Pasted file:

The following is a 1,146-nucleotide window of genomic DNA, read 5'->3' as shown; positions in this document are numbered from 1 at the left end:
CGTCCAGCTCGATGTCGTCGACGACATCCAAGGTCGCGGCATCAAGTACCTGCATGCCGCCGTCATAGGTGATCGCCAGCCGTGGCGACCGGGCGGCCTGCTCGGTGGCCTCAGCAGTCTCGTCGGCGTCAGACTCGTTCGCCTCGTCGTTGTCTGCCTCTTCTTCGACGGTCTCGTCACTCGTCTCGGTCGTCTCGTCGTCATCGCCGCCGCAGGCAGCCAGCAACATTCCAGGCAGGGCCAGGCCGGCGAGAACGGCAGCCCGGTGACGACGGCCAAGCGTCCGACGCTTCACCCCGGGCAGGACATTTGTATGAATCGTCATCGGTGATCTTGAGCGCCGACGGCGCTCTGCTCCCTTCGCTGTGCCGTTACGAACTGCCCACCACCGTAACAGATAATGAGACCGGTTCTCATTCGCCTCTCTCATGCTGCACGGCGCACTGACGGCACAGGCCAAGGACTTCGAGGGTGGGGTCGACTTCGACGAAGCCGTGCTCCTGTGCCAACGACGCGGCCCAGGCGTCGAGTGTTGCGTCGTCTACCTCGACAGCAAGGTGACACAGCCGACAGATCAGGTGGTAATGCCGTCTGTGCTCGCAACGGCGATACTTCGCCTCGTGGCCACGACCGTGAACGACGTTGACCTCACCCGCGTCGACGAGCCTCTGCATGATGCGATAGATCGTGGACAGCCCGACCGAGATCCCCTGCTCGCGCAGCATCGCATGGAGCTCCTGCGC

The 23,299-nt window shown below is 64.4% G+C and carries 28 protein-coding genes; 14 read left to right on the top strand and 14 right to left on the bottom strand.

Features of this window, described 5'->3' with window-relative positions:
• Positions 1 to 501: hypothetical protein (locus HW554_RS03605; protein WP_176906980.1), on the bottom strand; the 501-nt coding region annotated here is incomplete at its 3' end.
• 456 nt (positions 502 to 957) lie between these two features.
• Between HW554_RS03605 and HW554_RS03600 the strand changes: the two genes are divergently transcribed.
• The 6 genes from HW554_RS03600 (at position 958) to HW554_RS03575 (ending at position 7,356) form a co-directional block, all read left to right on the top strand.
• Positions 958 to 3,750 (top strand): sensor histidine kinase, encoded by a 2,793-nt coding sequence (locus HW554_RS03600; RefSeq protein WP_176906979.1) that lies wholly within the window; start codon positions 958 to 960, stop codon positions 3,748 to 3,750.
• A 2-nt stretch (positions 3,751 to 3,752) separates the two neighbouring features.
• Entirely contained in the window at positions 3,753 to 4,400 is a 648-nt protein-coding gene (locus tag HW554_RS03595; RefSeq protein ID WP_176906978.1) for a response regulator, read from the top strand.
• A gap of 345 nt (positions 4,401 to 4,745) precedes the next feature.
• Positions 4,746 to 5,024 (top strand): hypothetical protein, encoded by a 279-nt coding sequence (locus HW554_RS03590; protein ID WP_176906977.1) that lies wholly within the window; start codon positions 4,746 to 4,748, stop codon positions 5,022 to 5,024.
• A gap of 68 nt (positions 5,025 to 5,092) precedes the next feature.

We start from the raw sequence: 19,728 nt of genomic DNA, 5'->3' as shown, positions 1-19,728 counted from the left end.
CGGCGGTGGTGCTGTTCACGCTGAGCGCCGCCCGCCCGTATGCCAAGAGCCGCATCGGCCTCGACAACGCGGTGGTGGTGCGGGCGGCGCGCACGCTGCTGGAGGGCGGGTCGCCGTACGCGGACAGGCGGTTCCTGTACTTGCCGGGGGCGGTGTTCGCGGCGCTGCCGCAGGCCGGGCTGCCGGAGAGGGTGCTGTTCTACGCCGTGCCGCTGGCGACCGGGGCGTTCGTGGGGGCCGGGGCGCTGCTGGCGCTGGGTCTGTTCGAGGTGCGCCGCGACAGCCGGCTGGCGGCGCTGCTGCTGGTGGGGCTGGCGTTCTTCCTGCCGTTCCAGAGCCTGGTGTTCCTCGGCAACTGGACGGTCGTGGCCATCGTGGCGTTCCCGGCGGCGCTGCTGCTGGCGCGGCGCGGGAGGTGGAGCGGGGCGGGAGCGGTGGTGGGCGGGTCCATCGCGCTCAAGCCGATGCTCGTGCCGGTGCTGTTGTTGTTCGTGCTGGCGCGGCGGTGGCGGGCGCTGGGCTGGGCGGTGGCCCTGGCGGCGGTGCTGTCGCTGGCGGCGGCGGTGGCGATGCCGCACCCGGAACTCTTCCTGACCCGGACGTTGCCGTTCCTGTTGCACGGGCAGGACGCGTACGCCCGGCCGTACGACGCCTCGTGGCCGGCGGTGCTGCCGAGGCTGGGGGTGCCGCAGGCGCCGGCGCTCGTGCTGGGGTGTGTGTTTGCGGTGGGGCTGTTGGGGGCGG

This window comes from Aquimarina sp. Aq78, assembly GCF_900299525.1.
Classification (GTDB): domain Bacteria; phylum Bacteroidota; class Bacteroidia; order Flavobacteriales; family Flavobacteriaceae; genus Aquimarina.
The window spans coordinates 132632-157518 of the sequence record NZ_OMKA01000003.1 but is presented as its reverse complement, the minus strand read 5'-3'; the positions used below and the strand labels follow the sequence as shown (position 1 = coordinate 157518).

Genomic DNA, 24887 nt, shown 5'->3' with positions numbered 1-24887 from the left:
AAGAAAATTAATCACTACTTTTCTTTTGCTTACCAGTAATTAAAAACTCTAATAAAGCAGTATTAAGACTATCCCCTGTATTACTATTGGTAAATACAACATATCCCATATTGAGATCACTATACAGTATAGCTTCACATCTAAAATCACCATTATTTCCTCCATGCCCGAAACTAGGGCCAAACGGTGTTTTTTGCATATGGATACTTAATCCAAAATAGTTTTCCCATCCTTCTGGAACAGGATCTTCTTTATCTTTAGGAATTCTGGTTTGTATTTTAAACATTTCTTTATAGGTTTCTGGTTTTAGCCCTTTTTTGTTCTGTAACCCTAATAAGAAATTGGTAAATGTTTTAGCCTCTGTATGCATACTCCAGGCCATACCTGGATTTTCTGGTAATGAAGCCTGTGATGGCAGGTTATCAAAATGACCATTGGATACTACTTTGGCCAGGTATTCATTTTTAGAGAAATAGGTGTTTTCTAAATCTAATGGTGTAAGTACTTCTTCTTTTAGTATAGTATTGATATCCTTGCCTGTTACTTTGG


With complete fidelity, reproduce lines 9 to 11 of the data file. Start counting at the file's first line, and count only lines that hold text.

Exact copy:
• Positions 958 to 3,750 (top strand): sensor histidine kinase, encoded by a 2,793-nt coding sequence (locus HW554_RS03600; RefSeq protein WP_176906979.1) that lies wholly within the window; start codon positions 958 to 960, stop codon positions 3,748 to 3,750.
• A 2-nt stretch (positions 3,751 to 3,752) separates the two neighbouring features.
• Entirely contained in the window at positions 3,753 to 4,400 is a 648-nt protein-coding gene (locus tag HW554_RS03595; RefSeq protein ID WP_176906978.1) for a response regulator, read from the top strand.